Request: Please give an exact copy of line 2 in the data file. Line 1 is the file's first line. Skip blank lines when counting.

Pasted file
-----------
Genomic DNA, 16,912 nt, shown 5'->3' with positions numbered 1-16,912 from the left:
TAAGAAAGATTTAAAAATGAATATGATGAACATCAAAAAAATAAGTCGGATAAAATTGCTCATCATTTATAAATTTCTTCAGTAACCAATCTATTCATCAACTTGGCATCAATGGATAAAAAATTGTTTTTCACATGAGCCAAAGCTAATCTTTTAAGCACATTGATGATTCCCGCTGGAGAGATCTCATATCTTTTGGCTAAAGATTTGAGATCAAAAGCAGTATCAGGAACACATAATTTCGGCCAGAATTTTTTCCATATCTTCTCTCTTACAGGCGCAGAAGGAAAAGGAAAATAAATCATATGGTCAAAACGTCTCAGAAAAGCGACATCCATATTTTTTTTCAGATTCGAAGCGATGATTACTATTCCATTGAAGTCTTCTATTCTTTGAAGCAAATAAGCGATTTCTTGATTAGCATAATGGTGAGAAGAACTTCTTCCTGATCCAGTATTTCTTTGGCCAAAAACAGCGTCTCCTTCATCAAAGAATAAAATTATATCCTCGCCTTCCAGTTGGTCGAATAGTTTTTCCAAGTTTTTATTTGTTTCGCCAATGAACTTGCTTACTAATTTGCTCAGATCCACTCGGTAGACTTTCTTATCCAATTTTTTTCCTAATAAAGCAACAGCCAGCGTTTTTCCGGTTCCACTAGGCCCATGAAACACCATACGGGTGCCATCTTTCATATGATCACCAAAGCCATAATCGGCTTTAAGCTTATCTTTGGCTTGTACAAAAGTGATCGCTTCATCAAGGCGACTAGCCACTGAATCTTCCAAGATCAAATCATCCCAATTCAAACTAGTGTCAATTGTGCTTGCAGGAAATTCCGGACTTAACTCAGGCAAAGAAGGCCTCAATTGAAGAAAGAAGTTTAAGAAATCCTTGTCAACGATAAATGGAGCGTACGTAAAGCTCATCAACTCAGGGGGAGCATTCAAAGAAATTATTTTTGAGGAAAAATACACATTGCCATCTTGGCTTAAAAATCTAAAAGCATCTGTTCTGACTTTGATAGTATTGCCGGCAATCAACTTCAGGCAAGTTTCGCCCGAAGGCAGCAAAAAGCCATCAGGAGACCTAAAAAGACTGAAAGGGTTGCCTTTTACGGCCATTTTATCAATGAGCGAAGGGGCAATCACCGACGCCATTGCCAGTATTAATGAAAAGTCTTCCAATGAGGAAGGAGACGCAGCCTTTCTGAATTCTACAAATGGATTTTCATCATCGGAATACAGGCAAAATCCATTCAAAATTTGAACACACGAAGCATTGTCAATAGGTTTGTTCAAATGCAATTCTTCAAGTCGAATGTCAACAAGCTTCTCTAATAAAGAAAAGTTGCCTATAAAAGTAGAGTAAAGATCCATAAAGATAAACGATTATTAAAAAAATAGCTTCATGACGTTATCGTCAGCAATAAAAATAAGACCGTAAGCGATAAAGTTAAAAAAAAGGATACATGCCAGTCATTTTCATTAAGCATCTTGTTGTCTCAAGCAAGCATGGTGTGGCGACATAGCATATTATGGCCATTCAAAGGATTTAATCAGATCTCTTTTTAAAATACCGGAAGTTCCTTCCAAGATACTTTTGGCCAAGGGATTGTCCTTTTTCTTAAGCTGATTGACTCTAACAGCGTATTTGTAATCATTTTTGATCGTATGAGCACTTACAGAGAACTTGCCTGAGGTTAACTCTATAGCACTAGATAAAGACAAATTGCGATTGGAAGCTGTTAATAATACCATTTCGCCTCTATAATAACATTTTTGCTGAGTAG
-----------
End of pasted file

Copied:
TAAGAAAGATTTAAAAATGAATATGATGAACATCAAAAAAATAAGTCGGATAAAATTGCTCATCATTTATAAATTTCTTCAGTAACCAATCTATTCATCAACTTGGCATCAATGGATAAAAAATTGTTTTTCACATGAGCCAAAGCTAATCTTTTAAGCACATTGATGATTCCCGCTGGAGAGATCTCATATCTTTTGGCTAAAGATTTGAGATCAAAAGCAGTATCAGGAACACATAATTTCGGCCAGAATTTTTTCCATATCTTCTCTCTTACAGGCGCAGAAGGAAAAGGAAAATAAATCATATGGTCAAAACGTCTCAGAAAAGCGACATCCATATTTTTTTTCAGATTCGAAGCGATGATTACTATTCCATTGAAGTCTTCTATTCTTTGAAGCAAATAAGCGATTTCTTGATTAGCATAATGGTGAGAAGAACTTCTTCCTGATCCAGTATTTCTTTGGCCAAAAACAGCGTCTCCTTCATCAAAGAATAAAATTATATCCTCGCCTTCCAGTTGGTCGAATAGTTTTTCCAAGTTTTTATTTGTTTCGCCAATGAACTTGCTTACTAATTTGCTCAGATCCACTCGGTAGACTTTCTTATCCAATTTTTTTCCTAATAAAGCAACAGCCAGCGTTTTTCCGGTTCCACTAGGCCCATGAAACACCATACGGGTGCCATCTTTCATATGATCACCAAAGCCATAATCGGCTTTAAGCTTATCTTTGGCTTGTACAAAAGTGATCGCTTCATCAAGGCGACTAGCCACTGAATCTTCCAAGATCAAATCATCCCAATTCAAACTAGTGTCAATTGTGCTTGCAGGAAATTCCGGACTTAACTCAGGCAAAGAAGGCCTCAATTGAAGAAAGAAGTTTAAGAAATCCTTGTCAACGATAAATGGAGCGTACGTAAAGCTCATCAACTCAGGGGGAGCATTCAAAGAAATTATTTTTGAGGAAAAATACACATTGCCATCTTGGCTTAAAAATCTAAAAGCATCTGTTCTGACTTTGATAGTATTGCCGGCAATCAACTTCAGGCAAGTTTCGCCCGAAGGCAGCAAAAAGCCATCAGGAGACCTAAAAAGACTGAAAGGGTTGCCTTTTACGGCCATTTTATCAATGAGCGAAGGGGCAATCACCGACGCCATTGCCAGTATTAATGAAAAGTCTTCCAATGAGGAAGGAGACGCAGCCTTTCTGAATTCTACAAATGGATTTTCATCATCGGAATACAGGCAAAATCCATTCAAAATTTGAACACACGAAGCATTGTCAATAGGTTTGTTCAAATGCAATTCTTCAAGTCGAATGTCAACAAGCTTCTCTAATAAAGAAAAGTTGCCTATAAAAGTAGAGTAAAGATCCATAAAGATAAACGATTATTAAAAAAATAGCTTCATGACGTTATCGTCAGCAATAAAAATAAGACCGTAAGCGATAAAGTTAAAAAAAAGGATACATGCCAGTCATTTTCATTAAGCATCTTGTTGTCTCAAGCAAGCATGGTGTGGCGACATAGCATATTATGGCCATTCAAAGGATTTAATCAGATCTCTTTTTAAAATACCGGAAGTTCCTTCCAAGATACTTTTGGCCAAGGGATTGTCCTTTTTCTTAAGCTGATTGACTCTAACAGCGTATTTGTAATCATTTTTGATCGTATGAGCACTTACAGAGAACTTGCCTGAGGTTAACTCTATAGCACTAGATAAAGACAAATTGCGATTGGAAGCTGTTAATAATACCATTTCGCCTCTATAATAACATTTTTGCTGAGTAG